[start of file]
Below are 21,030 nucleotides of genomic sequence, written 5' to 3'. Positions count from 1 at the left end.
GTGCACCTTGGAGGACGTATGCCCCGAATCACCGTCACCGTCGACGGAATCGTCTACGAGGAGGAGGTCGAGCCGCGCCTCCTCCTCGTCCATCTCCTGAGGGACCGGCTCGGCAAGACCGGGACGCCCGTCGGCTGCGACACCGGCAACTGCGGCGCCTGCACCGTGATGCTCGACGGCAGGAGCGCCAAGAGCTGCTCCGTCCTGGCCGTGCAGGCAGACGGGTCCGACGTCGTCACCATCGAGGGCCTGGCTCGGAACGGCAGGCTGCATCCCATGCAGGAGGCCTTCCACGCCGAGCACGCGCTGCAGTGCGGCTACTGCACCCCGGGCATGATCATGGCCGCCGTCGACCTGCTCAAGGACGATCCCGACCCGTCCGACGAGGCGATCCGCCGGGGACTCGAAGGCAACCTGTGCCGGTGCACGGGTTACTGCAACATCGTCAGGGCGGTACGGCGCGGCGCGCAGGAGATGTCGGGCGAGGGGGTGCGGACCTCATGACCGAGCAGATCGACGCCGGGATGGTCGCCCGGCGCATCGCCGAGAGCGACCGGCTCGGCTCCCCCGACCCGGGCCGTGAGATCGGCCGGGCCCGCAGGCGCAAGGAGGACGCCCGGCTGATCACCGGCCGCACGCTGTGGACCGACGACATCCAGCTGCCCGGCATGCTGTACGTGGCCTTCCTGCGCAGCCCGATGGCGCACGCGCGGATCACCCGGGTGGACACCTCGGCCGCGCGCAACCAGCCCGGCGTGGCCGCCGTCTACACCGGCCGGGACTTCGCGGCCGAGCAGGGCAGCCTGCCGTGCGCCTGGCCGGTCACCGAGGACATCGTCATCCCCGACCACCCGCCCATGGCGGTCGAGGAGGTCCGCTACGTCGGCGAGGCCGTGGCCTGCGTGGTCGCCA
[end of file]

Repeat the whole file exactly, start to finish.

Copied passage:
Below are 21,030 nucleotides of genomic sequence, written 5' to 3'. Positions count from 1 at the left end.
GTGCACCTTGGAGGACGTATGCCCCGAATCACCGTCACCGTCGACGGAATCGTCTACGAGGAGGAGGTCGAGCCGCGCCTCCTCCTCGTCCATCTCCTGAGGGACCGGCTCGGCAAGACCGGGACGCCCGTCGGCTGCGACACCGGCAACTGCGGCGCCTGCACCGTGATGCTCGACGGCAGGAGCGCCAAGAGCTGCTCCGTCCTGGCCGTGCAGGCAGACGGGTCCGACGTCGTCACCATCGAGGGCCTGGCTCGGAACGGCAGGCTGCATCCCATGCAGGAGGCCTTCCACGCCGAGCACGCGCTGCAGTGCGGCTACTGCACCCCGGGCATGATCATGGCCGCCGTCGACCTGCTCAAGGACGATCCCGACCCGTCCGACGAGGCGATCCGCCGGGGACTCGAAGGCAACCTGTGCCGGTGCACGGGTTACTGCAACATCGTCAGGGCGGTACGGCGCGGCGCGCAGGAGATGTCGGGCGAGGGGGTGCGGACCTCATGACCGAGCAGATCGACGCCGGGATGGTCGCCCGGCGCATCGCCGAGAGCGACCGGCTCGGCTCCCCCGACCCGGGCCGTGAGATCGGCCGGGCCCGCAGGCGCAAGGAGGACGCCCGGCTGATCACCGGCCGCACGCTGTGGACCGACGACATCCAGCTGCCCGGCATGCTGTACGTGGCCTTCCTGCGCAGCCCGATGGCGCACGCGCGGATCACCCGGGTGGACACCTCGGCCGCGCGCAACCAGCCCGGCGTGGCCGCCGTCTACACCGGCCGGGACTTCGCGGCCGAGCAGGGCAGCCTGCCGTGCGCCTGGCCGGTCACCGAGGACATCGTCATCCCCGACCACCCGCCCATGGCGGTCGAGGAGGTCCGCTACGTCGGCGAGGCCGTGGCCTGCGTGGTCGCCA